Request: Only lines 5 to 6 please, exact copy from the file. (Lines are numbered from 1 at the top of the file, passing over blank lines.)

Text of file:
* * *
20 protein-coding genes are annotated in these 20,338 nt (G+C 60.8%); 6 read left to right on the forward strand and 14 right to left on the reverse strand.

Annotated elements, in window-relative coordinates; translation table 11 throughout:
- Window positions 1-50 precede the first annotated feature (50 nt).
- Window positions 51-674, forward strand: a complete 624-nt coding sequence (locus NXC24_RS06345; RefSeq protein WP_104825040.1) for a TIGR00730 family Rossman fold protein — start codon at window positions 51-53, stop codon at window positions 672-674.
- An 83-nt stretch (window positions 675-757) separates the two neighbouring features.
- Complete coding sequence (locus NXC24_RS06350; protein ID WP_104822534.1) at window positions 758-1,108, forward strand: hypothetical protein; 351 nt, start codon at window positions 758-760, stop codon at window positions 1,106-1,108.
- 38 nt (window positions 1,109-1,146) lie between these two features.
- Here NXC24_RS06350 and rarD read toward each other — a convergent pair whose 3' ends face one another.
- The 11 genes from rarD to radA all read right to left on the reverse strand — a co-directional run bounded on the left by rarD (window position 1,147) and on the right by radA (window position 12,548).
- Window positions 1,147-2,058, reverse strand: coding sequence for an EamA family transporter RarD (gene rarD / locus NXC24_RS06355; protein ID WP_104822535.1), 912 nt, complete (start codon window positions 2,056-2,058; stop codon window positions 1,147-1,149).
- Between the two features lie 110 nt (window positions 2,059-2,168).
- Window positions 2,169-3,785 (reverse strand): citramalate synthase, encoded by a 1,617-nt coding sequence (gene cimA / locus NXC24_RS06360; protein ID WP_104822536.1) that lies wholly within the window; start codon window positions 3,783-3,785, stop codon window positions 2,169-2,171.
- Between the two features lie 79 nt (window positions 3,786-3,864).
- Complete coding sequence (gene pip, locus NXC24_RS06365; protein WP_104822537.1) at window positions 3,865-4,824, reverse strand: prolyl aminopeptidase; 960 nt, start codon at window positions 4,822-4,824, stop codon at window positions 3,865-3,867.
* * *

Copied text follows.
- An 83-nt stretch (window positions 675-757) separates the two neighbouring features.
- Complete coding sequence (locus NXC24_RS06350; protein ID WP_104822534.1) at window positions 758-1,108, forward strand: hypothetical protein; 351 nt, start codon at window positions 758-760, stop codon at window positions 1,106-1,108.